FDA Approves New Opioid Painkiller Ten Times as Powerful as Fentanyl, Despite Addiction Fears

Scott Gottleib

An opioid pill, which some critics predict will cause overdose deaths, was approved by the FDA on Friday the Associated Press reported.

The pill, known as Dsuvia, is a tablet placed underneath the tongue to treat intense pain within 30 minutes. It was mainly created to be used on the battlefield or in emergency situations within hospitals, where an IV wouldn't suffice.

The drug contains sufentanil, a chemical cousin of the opioid fentanyl, which is a narcotic used during surgery and childbirth.

Critics of Dsuvia's approval say the drug would be extremely easy to manipulate. Since it is so small and concentrated, critics believe the pill will be pocketed and sold in the drug market – causing more overdose deaths.

"This is a dangerous, reckless move," Dr. Sidney Wolfe, senior adviser of Public Citizen's Health Research Group, told NBC News.

Despite the negative feedback, FDA Commissioner Dr. Scott Gottlieb, released a statement saying the drug will have "tight restrictions."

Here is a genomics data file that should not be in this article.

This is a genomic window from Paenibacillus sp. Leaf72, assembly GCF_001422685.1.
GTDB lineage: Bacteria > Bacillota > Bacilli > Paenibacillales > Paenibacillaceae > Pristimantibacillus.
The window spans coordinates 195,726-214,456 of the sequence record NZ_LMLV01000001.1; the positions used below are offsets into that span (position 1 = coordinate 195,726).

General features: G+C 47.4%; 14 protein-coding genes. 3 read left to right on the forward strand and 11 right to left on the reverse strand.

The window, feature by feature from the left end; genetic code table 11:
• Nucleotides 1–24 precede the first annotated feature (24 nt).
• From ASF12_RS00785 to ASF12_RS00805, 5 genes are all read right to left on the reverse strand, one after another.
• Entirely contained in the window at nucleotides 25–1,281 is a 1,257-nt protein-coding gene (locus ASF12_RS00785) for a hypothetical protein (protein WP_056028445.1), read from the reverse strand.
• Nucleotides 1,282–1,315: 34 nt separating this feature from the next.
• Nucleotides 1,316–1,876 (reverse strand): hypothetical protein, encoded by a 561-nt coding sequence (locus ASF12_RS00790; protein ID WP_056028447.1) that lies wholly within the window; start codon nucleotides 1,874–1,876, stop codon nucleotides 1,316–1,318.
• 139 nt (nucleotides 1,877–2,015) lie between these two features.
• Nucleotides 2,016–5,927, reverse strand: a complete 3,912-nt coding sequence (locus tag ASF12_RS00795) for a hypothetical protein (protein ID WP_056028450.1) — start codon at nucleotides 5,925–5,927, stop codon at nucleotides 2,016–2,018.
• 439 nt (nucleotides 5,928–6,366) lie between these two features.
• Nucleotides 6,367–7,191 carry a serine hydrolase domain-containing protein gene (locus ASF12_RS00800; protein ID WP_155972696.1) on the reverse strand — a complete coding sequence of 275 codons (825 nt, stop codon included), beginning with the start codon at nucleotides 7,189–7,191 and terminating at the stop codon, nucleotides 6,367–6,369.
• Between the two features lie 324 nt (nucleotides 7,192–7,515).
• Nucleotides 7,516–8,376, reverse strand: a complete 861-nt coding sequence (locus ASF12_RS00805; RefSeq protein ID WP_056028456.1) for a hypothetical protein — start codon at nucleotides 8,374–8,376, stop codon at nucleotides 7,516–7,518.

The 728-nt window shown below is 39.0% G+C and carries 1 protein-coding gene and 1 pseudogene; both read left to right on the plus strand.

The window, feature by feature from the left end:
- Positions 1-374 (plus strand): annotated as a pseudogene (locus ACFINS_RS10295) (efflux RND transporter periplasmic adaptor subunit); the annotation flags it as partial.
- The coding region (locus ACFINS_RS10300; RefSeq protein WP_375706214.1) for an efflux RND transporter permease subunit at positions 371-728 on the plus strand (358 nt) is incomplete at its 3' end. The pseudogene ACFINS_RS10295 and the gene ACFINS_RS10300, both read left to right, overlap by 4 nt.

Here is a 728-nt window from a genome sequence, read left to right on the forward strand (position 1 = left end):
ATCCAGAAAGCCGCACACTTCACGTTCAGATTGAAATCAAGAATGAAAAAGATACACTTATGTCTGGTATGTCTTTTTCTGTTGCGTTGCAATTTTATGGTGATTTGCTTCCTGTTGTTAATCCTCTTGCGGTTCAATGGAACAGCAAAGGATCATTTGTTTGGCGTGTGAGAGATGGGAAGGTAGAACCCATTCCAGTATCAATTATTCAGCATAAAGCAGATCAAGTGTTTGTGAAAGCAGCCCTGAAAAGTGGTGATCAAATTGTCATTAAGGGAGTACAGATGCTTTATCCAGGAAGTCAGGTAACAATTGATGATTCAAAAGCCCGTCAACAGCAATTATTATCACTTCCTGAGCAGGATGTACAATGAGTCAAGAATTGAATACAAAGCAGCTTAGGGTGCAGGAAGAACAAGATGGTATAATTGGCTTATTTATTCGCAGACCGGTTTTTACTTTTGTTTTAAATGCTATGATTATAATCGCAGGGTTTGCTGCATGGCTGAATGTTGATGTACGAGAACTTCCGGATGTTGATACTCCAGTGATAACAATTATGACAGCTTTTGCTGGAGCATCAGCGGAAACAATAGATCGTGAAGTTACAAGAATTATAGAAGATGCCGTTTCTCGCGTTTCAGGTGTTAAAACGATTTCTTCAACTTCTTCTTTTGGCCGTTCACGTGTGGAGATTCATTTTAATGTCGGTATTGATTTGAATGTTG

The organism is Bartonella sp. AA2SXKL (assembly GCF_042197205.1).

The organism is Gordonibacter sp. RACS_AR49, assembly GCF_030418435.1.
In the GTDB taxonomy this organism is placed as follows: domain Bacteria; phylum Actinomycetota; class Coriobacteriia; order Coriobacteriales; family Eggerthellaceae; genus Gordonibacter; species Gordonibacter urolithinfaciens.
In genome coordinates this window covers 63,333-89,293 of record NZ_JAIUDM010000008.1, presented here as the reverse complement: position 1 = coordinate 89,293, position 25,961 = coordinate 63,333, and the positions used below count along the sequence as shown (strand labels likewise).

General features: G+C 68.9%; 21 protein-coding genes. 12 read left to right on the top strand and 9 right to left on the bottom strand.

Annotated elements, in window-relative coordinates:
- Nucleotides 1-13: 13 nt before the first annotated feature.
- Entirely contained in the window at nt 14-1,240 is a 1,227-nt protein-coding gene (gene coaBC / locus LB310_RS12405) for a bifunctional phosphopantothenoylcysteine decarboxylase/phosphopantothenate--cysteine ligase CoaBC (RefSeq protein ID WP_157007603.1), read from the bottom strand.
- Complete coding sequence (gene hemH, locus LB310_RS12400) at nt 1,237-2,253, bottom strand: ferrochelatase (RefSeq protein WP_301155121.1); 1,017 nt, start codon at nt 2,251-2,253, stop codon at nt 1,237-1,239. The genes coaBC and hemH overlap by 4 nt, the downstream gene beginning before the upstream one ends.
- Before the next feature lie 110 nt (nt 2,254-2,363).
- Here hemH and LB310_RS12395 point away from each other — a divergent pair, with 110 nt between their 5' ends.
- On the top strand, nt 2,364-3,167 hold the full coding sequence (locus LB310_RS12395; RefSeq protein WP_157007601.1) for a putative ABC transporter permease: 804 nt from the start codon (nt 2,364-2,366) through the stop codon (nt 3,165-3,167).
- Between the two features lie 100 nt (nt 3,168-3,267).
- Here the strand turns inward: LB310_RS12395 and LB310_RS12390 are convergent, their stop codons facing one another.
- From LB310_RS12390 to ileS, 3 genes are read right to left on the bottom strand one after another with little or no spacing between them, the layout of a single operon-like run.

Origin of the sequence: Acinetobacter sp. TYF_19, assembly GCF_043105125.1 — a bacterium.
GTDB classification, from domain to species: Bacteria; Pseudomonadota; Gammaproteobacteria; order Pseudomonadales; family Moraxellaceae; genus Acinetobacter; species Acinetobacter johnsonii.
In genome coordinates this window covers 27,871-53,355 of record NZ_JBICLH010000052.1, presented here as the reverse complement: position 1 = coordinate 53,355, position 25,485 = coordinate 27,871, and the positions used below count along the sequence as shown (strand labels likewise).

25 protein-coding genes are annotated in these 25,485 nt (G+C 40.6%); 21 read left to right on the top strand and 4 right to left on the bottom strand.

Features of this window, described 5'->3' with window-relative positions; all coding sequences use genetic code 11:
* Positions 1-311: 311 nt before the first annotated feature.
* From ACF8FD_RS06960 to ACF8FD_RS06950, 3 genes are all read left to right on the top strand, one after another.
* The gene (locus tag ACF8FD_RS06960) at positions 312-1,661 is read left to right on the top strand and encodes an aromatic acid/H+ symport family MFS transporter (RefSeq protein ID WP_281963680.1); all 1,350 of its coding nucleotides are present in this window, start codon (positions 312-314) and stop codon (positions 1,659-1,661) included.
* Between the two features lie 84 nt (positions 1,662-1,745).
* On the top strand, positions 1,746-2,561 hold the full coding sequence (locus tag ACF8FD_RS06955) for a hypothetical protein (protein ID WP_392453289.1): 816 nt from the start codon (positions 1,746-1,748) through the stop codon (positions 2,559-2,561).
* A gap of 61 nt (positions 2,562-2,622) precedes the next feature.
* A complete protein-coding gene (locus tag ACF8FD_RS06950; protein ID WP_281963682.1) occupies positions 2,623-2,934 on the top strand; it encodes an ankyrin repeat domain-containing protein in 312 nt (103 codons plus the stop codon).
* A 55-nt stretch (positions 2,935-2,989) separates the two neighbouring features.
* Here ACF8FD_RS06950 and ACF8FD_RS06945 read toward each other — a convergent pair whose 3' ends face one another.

"We've learned much from the harmful impact that other oral opioid products can have in the context of the opioid crisis," Gottlieb said. "We've applied those hard lessons as part of the steps we're taking to address safety concerns for Dsuvia."

Dr. Raeford Brown, chair of the FDA's Anesthetic and Analgesic Drug Products Advisory Committee and a professor of anesthesiology and pediatrics at the University of Kentucky, also showed strong opposition toward the drug's approval; saying it is inconsistent with the FDA's charter.

"I am very disappointed with the decision of the agency to approve Dsuvia," Brown said in a statement. "As I discussed with representatives of the agency today, neither the lack of efficacy data nor the sponsor's response to safety concerns, have been answered."

"Clearly the issue of the safety of the public is not important to the commissioner, despite his attempts to obfuscate and misdirect," he added.

Synthetic opioids killed 27,000 people in 2017, according to data released by CDC.